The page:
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duck eggs

A Good Egg

Consider adding resilient, low-maintenance, and delicious egg-laying ducks to your flock

By Jeannette Beranger

When people start their own backyard egg production, often their first thought is to get some chickens. But you don’t want to put all your eggs in one basket—there’s another great option: ducks.

Duck eggs are much larger and have an undeniably richer taste than chicken eggs, making them an exciting ingredient for home cooks. In addition, duck eggs are an especially helpful option for people with chicken egg allergies.

In the early 1900s, duck farming was a booming business, but as American tastes evolved toward more refined poultry meats and eggs, chickens quickly took over the marketplace. Today, however, duck eggs are on the rise once again, according to father-and-son team John and Marc Metzer of Metzer Farms in Gonzales, California. A leading hatchery of waterfowl, Metzer Farms has watched the duck egg market grow in the past eight to 10 years, with players ranging from backyard enthusiasts to small businesses selling eggs at farmers markets to larger operations supplying grocery stores.

Prior to joining the family business, Marc spent time in Southeast Asia, where he tasted many local dishes that featured the intense flavors of duck eggs. This inspired him to come home and expand the business by adding a second facility, Olinday Farm. Olinday sells sustainably produced cage-free duck eggs to restaurants and markets in California and other states.

It Doesn’t Take Much To Keep Ducks Happy

Ducks are among the easiest fowl to raise because they’re typically resilient animals, resistant to many diseases. Ducklings are easy to brood, so long as they have a draft-free enclosure with good footing to prevent their legs from splaying. As adults, ducks need minimal housing, just enough to protect them from four-legged and winged predators more so than the elements.

The Enclosure

Ducks are happiest when ranging on fresh grass and forage. The enclosure should provide your ducks ample room for wandering and be well-drained to avoid puddles, which can invite unwelcome pathogens.

Shade within the enclosure is particularly important for the warmer months of the year. As for the winter, ducks famously handle cold well, but icy conditions call for extra caution: Make sure ducks have good footing and can get off ice to avoid frostbitten toes. A layer of straw can do the trick.

Surround your duck yard with four- to six-foot tall fencing to ensure the ducks stay where you want them. Portable electric poultry mesh is a versatile and popular option.

The Coop

You can have a permanent or mobile coop depending on the amount of land available. Line the coop with pine shavings or straw, which can eventually be turned into valuable compost for your garden.


Ducks do not necessarily need a pond, but they are, after all, waterfowl. They need enough clean, fresh water to dip their head into and be able to wet their feathers to keep them in good condition. Baby pools are an inexpensive alternative to a pond that is easy to maintain and keeps ducks happy no matter their size. Make sure the pool is kept clean and water is changed regularly.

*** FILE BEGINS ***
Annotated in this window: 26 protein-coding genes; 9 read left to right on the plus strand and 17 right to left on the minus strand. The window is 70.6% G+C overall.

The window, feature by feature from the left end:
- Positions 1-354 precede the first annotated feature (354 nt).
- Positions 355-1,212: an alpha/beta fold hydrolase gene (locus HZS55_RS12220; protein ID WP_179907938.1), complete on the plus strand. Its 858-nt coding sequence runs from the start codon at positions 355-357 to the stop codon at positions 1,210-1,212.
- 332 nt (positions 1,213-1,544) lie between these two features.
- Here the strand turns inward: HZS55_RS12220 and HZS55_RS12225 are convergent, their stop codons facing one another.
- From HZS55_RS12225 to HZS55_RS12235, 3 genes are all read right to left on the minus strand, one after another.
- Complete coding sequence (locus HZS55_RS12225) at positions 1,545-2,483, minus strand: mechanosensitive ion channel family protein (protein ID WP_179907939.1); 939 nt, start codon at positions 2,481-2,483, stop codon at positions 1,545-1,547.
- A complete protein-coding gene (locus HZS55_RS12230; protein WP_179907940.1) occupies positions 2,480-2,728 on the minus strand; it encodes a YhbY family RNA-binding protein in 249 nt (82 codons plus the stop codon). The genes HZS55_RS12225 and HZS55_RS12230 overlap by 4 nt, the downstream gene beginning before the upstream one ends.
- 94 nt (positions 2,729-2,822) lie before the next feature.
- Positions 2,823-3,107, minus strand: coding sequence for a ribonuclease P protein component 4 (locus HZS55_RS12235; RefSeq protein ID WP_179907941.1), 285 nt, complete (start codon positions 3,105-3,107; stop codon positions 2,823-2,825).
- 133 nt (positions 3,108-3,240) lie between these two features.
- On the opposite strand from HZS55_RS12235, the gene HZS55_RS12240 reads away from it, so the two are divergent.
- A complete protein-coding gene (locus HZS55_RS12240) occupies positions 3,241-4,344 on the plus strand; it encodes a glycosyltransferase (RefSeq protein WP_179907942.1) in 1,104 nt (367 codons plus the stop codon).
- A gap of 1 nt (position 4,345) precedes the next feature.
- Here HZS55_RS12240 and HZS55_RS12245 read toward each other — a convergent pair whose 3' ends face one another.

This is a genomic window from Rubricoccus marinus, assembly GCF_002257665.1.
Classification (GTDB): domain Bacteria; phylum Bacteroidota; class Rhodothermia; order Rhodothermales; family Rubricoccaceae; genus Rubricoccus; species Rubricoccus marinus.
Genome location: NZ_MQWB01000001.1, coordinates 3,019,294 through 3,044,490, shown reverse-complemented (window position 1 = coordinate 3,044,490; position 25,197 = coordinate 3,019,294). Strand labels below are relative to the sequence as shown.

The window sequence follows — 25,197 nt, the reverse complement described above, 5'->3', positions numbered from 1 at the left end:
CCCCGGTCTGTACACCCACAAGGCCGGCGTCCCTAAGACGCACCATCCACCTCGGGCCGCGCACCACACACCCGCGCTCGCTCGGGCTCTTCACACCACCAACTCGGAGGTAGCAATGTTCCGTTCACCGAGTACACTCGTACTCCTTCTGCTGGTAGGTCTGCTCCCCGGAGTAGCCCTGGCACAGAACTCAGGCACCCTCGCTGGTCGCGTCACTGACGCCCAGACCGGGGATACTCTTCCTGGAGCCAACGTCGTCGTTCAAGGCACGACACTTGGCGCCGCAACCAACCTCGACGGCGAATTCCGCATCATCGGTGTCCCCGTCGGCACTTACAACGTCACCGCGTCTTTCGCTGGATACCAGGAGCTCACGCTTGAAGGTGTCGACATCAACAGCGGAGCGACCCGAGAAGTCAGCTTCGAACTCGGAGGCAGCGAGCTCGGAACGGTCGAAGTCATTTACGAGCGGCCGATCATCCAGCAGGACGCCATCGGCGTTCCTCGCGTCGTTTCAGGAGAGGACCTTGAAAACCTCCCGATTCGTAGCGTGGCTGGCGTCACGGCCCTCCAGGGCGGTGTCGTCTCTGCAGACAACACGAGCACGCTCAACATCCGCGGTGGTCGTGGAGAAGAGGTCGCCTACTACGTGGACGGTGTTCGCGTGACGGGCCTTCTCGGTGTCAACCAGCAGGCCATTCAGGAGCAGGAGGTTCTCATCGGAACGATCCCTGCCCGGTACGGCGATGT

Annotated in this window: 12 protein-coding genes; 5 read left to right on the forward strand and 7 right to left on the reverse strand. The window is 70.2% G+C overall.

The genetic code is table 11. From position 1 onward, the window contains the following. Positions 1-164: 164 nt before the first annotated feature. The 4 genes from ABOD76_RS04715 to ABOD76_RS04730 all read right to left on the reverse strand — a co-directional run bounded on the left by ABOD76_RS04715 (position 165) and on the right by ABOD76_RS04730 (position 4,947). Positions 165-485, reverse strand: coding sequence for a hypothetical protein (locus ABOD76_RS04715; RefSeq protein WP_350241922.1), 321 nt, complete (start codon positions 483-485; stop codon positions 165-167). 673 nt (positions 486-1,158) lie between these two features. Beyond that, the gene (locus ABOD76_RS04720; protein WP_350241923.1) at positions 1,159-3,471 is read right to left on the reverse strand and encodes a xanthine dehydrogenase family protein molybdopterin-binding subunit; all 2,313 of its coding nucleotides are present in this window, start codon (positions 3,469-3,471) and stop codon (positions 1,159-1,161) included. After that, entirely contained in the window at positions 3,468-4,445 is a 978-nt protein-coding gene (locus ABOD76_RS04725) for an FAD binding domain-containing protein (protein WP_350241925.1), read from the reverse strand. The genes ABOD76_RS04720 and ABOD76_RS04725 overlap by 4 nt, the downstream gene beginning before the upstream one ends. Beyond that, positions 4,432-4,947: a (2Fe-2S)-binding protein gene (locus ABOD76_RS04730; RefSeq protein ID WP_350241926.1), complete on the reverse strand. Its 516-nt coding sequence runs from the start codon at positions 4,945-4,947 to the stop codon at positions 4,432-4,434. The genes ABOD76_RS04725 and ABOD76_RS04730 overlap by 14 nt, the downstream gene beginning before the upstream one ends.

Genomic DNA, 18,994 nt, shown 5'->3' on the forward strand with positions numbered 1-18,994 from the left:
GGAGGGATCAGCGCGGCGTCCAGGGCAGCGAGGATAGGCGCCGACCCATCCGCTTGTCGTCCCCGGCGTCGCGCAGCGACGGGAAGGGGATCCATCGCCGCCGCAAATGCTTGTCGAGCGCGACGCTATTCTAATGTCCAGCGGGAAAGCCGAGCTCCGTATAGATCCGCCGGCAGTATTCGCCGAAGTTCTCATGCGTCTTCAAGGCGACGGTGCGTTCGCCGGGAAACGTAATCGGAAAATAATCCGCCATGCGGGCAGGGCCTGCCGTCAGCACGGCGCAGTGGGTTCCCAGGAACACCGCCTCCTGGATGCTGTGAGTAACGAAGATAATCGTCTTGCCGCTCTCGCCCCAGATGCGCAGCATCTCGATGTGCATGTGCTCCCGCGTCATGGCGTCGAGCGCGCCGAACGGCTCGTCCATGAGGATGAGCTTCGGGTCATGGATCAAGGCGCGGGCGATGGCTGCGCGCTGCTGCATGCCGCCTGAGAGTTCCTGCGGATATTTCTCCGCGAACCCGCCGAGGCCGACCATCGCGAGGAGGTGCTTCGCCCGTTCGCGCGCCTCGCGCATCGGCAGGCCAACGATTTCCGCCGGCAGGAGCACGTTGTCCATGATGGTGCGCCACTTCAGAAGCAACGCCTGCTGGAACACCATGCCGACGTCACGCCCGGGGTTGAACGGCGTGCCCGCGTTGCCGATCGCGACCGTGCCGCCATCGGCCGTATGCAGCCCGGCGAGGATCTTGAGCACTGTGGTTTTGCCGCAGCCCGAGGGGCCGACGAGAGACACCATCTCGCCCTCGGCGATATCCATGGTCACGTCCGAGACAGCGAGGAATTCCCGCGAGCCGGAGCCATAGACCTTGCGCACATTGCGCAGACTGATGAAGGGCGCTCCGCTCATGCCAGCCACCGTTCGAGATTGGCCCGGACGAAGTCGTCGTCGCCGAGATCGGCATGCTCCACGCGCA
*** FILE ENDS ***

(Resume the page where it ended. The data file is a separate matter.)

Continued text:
Nutritious feed is important to the health of the flock. Ducks need more protein than chickens, so be sure they are fed a diet appropriate for the species. A great bonus of keeping ducks is that they are voracious insect eaters, and they’ll quickly get to work on slugs, spiders, and other critters on your property.

Choosing A Duck Breed

There are many duck breeds to choose from, and some are better layers than others, depending on your needs. It’s important to keep in mind that although ducks can lay throughout their lives, their highest rate is going to be in their first laying season. After that, expect a 5 to 8 percent drop in production each year, John Metzer says.

Commercial Ducks

-    Hybrid Layers

These are common commercial-strain ducks that are bred for high rates of lay. You can easily find these online from larger hatcheries. Many hybrid layers are completely white, but some can be colored birds depending on the hatchery they come from. Under ideal conditions without added light in the coop, these ducks can lay upwards of 250 eggs in their first laying season. These are a good choice for producing eggs on a large scale.

Heritage Breed Ducks

-    Khaki Campbell

This British breed was developed by Adele Campbell at the turn of the 20th century with the goal of providing a consistent supply of roast duckling. The ducks’ brown color reminded her of military khakis, hence the name. Khaki Campbells are among the most popular heritage breed ducks, and they’re known as very prolific layers.

-    Indian Runner

This Asian variety of duck is easily recognized for its tall, thin profile, and often looking as if the duck is tiptoeing as it moves. Indian runners are some of the best foraging birds, lay numerous eggs, and come in a variety of colors. Beyond their role as egg layers, their tight flocking tendencies make them easy to herd and move as a group.

-    Saxony

If you’re looking for a layer that’s also a good table bird, the Saxony is a great choice. This German breed is beautiful, with males sporting an attractive slate blue head. Saxonies lay ample eggs suitable for any family’s needs.

Are you interested in finding ducks? Visit The Livestock Conservancy’s website at to search the hatcheries listings, or explore the online breeders directory to find heritage breeds.

Jeannette Beranger is the senior program manager for the Livestock Conservancy. She also maintains a breeding farm dedicated to endangered-breed poultry in North Carolina.